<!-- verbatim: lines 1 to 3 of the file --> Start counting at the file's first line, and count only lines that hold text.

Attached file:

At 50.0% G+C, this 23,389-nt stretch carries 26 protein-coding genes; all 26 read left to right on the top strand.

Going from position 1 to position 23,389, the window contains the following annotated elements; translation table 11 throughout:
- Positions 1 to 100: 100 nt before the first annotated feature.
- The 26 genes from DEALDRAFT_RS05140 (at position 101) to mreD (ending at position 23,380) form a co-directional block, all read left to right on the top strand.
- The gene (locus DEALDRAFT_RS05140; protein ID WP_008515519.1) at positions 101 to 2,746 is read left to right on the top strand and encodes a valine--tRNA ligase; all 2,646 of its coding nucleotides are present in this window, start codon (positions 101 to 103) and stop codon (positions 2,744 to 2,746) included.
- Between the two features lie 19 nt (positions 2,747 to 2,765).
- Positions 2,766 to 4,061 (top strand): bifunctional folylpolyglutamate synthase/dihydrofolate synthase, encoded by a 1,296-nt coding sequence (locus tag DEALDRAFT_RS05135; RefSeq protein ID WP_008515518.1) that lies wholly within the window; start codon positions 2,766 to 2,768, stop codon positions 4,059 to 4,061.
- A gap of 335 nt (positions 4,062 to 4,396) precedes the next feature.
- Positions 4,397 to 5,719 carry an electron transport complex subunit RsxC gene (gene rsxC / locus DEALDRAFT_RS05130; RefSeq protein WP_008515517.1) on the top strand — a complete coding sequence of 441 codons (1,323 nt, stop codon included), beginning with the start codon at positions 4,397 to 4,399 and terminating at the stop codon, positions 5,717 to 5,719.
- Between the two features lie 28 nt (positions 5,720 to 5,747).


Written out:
At 50.0% G+C, this 23,389-nt stretch carries 26 protein-coding genes; all 26 read left to right on the top strand.

Going from position 1 to position 23,389, the window contains the following annotated elements; translation table 11 throughout:
- Positions 1 to 100: 100 nt before the first annotated feature.